The Word of God and ‘Human Creeds’ - Rev. Dr. Rowland S. Ward

Last Updated: December 2, 2008

Dr. Rowland Ward is minister of the Knox Congregation of the Presbyterian Church of Eastern Australia in Melbourne. This article originally appeared in two parts in the PCEA journal The Presbyterian Banner, March 2001 and April 2001.
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1. Creeds & subscription 

Confessional subscription, that is, adherence to a doctrinal statement by office-bearers of the Church, is a subject of considerable importance, particularly for a strict-subscription church like the PCEA. It is also one of some difficulty given that we do not want to deny the primacy of Scripture by seeming to place our creeds on the same level as Scripture by not allowing any dissent from them.

Indeed, even the practice of catechism preaching in the manner of some in the Dutch tradition has been one we have tended to follow only insofar as we follow the catechism subjects in a series of topical sermons drawn from Scripture. We are very jealous about not giving a place to creeds in the pulpit which belongs to the word of God alone.  That’s the theory anyway.  This article aims to explore how the creeds should function in the life of the church.

Development of creeds

Initially it was enough to assert belief in some major truths of the Scriptures. Yet a brief confession such as ‘Jesus is Lord’ has many implications. As differences arose among those who claimed loyalty to Christ and the Scriptures, it was necessary to set out some of these implications at length.

In early Christian centuries there was much dispute concerning the person of Christ and his relationship to the Father and the Holy Spirit. The orthodox Catholics of the time set out their understanding in a form we sum up as the doctrine of the Trinity. In the 16th century Reformation the issues included the relationship of Scripture and church tradition, the nature of justification, the nature of the church and the sacraments. Protestant statements on these and other issues expressed the mind of those who protested against the denial of Scripture as the primary and ultimate standard. In the early 17th century there was controversy over God’s grace and salvation leading to the Calvinistic statements of the Synod of Dort 1618/19.

While the Roman Catholic Church produced its decrees and sought submission to them on the authority of the Church, Protestants produced creeds but insisted on the primacy of Scripture not Church or pope. Many Confessions were produced in the different lands to which the Reformation spread. The Westminster Confession of 1646/47 comes at the virtual close of the creed-writing age among Protestants. This accounts in part for it being really the high-water mark of creedal composition.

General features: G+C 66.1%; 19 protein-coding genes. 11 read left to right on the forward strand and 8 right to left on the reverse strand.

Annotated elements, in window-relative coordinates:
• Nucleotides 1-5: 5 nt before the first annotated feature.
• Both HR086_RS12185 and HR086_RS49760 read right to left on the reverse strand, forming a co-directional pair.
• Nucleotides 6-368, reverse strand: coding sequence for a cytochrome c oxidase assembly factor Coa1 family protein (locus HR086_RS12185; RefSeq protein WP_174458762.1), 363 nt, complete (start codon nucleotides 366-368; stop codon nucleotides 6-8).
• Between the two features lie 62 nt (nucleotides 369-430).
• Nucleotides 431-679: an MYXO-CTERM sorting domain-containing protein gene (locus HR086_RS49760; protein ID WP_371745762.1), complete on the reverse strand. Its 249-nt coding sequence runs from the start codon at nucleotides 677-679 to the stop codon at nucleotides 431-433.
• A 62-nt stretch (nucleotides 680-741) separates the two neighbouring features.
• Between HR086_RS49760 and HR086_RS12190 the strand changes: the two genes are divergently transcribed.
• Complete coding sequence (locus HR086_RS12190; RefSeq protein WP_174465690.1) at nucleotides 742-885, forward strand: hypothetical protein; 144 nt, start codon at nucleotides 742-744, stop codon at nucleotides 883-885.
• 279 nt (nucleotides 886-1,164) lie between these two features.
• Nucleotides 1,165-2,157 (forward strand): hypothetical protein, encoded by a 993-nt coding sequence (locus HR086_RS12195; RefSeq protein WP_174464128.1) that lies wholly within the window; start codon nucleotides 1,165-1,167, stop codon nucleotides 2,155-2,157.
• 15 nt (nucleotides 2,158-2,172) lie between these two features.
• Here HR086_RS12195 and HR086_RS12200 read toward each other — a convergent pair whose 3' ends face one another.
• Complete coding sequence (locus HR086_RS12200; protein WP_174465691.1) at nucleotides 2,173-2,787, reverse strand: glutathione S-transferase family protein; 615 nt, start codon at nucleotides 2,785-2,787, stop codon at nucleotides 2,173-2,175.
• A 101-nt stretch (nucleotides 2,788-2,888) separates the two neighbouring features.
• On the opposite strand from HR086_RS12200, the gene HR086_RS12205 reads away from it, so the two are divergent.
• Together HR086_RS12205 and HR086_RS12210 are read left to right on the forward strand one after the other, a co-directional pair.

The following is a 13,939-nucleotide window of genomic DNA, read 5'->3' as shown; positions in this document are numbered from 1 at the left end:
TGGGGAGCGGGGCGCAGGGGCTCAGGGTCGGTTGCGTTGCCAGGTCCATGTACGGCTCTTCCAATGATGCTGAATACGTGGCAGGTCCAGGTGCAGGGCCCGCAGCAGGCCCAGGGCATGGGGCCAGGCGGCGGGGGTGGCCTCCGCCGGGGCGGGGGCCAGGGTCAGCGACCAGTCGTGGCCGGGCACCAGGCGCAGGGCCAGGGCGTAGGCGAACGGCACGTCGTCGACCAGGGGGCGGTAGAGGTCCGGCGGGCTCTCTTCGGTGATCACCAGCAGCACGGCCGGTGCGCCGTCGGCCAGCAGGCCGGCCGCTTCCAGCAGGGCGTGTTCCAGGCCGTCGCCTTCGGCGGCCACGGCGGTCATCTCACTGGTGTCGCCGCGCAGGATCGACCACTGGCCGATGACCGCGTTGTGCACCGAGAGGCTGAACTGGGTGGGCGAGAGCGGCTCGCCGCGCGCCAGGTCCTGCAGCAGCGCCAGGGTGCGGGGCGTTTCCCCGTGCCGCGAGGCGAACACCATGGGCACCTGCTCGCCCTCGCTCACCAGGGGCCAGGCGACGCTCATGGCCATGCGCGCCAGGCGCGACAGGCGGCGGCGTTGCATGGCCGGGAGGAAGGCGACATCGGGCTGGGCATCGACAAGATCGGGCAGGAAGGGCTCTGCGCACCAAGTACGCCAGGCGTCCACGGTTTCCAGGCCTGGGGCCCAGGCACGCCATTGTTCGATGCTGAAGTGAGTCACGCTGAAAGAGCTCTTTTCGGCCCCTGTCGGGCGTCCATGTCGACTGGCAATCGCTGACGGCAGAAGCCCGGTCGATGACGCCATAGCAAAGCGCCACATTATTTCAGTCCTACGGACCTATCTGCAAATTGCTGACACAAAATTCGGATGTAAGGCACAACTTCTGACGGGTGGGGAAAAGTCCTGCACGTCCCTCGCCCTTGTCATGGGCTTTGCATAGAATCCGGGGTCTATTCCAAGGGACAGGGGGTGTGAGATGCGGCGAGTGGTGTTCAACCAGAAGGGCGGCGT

Some history (1)

Seventeenth century Scots had no problems with strict subscription to the Westminster Confession, and the Church of Scotland (1690, 1694) and the Scottish Parliament (1693) legislated it as part of the compact which recognised the Church of Scotland as the legally established religion.

In Ireland the English Church was the established one. Presbyterians in the north (Ulster) formalised subscription for licentiates in 1698 but this was not the case in the south of Ireland. In 1719 the Crown granted recognition based on the Westminster Confession, but there were significant numbers who scrupled submitting to ‘human tests of divine truths’ and toward whom the Synod exercised forbearance. Non-subscribers usually eventually went off into unitarianism. The resolution came only much later with the enforcement of subscription in 1835 which paved the way for the union of 1840 with the Secession Church.

In North America a kind of modified subscription was agreed to in 1729. The Confession was accepted but exceptions in articles ‘not essential and necessary’ could be allowed by presbyteries. From this provision, intended to have limited application, came at length a laxity which destroyed the orthodox character of mainstream Presbyterianism, particularly in the early 20th century.

Meanwhile, the Scots’ adherence to strict subscription was weakened in the latter half of the 19th century more especially from about 1875. Declaratory statements designed to soften the clear contours of orthodox Calvinism were adopted by various of the major Scottish bodies (1879, 1892), and had their impact in Canada, Australia, New Zealand and elsewhere. An ill-defined liberty of opinion allowed Presbytery or Assembly interference only if there was disturbance in the church. Changing intellectual currents were significant factors and the mainstream churches were further pushed into major heresy as the 20th century progressed. Key elements of the faith were sidelined or rejected.

I am far from saying that strict subscription is a guarantee of spiritual prosperity: The Church of Scotland during the reign of the Moderates c.1770-1820 was nominally at least a strict subscription church, but it was often cold and formal. The PCEA is and always has been a strict-subscription church, but that has not guaranteed outward progress. However, clear-cut subscription to doctrinal statements by ministers and office-bearers is certainly not without great importance. ‘Guard the sacred deposit’, said Paul to Timothy. But churches have often been unwilling to do this.


In 1720 Irish minister Rev Samuel Haliday of Belfast, refused to subscribe the Confession, but offered the following statement:

I sincerely believe the scriptures of the Old and New Testament to be the only rule of revealed religion, a sufficient test of orthodoxy or soundness in the Faith, and to settle all the terms of ministerial and Christian communion, to which nothing may be added by any synod, assembly or council whatsoever; and I find all the essential articles of the Christian doctrine to be contained in the Westminister Confession of Faith; which articles I receive upon the sole authority of the Holy Scriptures. (2)